How to articulate integrated responses to the health, economic and climate crises in Latin America and the Caribbean?

 

Once the Latin American and Caribbean states have addressed the health emergency, the region will face a period of economic contraction. The need to respond quickly to avoid a severe economic crisis can be a strong argument for ignoring climate considerations. However, if these are not integrated, the recovery will push the region down a path with effects even more dramatic than those of COVID-19.

Economic recovery plans after COVID-19 will require large amounts of resources, adding to the region’s already high debt. With the current and projected effects of climate change – droughts, floods, hurricanes, losses in agricultural production, energy losses and exposure to an increase in pandemics, among others – the capacity of most countries to respond to the crisis climate will be seriously diminished.

In this context, it has never been more important than now to make COVID-19 response strategies different from the economic recovery plans that have been seen so far. Incorporating sustainable and “climate-proof” solutions has never been more important to improve the resilience of societies, and to be prepared in the best possible way for the future. Countries should integrate resilience to climate change into their post-COVID-19 recovery plans.

Urban expansion over ecosystems has increased the ability to spread viruses given the lack of biological control over pathogenic species in addition to population agglomerations and limitations in access to water as a key element to ensure the hygiene of the population. The integration of Nature-based Solutions (NBS) in urban and land use planning plans will have positive effects on the prevention and management of crises such as the current one in the future, as well as strengthening the resilience of cities in the face of climate change. The integration of this type of solutions reduces the probability of contagion of diseases, improves hygiene and health of citizens, improves air quality and contributes to the creation of jobs.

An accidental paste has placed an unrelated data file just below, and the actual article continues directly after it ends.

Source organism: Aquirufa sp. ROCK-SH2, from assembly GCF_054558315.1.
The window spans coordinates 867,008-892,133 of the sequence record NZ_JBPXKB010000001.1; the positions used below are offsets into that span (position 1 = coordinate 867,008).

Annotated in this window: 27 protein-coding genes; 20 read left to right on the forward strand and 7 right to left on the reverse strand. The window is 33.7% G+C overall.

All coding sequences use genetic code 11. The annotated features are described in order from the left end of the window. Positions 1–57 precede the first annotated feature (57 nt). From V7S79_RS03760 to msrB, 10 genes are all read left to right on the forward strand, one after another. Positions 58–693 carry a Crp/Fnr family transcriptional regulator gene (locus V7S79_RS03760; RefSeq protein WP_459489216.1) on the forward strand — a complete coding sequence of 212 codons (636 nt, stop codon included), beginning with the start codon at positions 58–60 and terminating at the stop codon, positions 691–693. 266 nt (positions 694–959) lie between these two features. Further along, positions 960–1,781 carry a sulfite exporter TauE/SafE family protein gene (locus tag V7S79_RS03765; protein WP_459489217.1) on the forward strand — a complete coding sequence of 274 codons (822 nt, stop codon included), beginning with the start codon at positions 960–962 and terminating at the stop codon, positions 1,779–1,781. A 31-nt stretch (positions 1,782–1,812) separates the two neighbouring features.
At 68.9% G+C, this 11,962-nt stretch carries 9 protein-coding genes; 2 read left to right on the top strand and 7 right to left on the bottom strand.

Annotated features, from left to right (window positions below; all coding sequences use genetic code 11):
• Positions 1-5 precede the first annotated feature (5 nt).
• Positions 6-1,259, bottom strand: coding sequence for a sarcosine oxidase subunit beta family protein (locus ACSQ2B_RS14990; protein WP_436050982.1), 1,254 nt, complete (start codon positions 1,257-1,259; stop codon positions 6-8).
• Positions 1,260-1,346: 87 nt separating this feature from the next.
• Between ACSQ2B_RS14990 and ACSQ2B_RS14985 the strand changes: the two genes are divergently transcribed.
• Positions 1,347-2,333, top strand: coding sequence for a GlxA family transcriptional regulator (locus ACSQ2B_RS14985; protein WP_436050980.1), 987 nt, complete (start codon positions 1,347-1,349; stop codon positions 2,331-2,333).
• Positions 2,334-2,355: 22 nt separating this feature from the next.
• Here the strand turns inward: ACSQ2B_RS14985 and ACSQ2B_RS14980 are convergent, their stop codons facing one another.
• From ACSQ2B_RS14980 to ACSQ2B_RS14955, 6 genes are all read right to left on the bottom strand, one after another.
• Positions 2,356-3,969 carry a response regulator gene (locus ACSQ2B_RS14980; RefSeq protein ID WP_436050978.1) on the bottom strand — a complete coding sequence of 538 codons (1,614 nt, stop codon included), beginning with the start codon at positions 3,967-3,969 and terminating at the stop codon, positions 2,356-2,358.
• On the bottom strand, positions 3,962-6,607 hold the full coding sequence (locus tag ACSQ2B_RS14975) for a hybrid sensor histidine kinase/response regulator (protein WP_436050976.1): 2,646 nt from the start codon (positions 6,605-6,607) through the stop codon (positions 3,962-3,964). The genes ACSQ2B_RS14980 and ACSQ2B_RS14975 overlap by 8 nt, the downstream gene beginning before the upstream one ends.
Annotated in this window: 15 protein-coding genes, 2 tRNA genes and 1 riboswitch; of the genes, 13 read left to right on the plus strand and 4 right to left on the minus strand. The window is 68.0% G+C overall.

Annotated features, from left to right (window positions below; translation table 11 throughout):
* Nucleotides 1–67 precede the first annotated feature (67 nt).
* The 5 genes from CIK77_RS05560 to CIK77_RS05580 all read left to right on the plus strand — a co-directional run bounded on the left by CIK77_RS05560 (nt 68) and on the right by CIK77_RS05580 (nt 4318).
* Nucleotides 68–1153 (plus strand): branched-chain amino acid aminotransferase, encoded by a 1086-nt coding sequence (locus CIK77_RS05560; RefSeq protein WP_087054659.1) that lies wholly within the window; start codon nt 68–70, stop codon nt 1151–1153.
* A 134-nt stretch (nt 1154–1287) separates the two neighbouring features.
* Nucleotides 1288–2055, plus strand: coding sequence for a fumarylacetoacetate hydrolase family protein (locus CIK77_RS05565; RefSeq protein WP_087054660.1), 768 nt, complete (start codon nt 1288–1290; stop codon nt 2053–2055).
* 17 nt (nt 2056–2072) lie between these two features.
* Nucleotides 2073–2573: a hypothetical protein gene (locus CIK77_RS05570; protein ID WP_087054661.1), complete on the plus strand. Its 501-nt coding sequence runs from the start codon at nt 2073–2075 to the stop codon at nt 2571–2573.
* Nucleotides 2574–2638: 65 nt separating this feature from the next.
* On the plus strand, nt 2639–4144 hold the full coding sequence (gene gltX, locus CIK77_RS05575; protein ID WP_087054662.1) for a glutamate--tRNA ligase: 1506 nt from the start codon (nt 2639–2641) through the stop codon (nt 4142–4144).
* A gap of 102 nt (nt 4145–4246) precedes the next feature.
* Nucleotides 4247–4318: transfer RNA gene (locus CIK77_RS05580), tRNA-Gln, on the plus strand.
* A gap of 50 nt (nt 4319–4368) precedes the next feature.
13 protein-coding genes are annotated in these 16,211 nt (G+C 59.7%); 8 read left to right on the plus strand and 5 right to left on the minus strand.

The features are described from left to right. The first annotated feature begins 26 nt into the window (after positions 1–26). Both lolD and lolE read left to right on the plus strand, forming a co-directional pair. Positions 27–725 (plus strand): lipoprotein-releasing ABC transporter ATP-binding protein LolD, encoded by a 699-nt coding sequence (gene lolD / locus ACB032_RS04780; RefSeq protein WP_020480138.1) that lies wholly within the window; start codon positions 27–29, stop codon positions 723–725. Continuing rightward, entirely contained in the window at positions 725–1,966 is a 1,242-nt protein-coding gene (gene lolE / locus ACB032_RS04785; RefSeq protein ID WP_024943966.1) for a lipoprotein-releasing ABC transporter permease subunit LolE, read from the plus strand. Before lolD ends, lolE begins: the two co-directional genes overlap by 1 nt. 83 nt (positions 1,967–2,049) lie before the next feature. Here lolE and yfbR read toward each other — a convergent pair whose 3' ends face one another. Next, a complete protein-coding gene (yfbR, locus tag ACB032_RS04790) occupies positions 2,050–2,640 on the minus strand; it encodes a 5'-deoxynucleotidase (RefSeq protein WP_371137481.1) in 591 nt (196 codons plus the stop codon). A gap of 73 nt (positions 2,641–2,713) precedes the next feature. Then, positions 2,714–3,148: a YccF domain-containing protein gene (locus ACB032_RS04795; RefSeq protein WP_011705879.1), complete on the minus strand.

Through this document, the United Nations Environment Program proposes responses to integrate nature-based solutions in cities to address the recovery in the post-Covid-19 scenario, generating substantial economic growth and decent jobs. Priority actions are proposed such as:

  • Improve connectivity between cities and habitats, such as nature trails; urban landscaping for social distancing;
  • Reforestation in cities to improve air quality and reduce the heat island effect
  • Creation of artificial wetlands for water and wastewater treatment.
  • Permeable pavements to increase infiltration and reduce flooding and improve aquifer recharge.
  • Improvement in rainwater harvesting systems to ensure access to water
  • Restore natural waterways in cities to increase biodiversity and the ability to control invasive species
  • Expand organic waste collection and treatment, including distribution of home composting kits and training.
  • Strengthen food trade networks with local farmers and train the latter in resilient agriculture practices
  • Restore ecosystems in the upper areas of the basins where cities are located to improve the regulation of water flow

Mayors of cities in Europe, the United States, and Africa are already collaborating to coordinate their efforts to support a sustainable, low-carbon recovery from the crisis as national governments begin to roll out huge economic stimulus packages.

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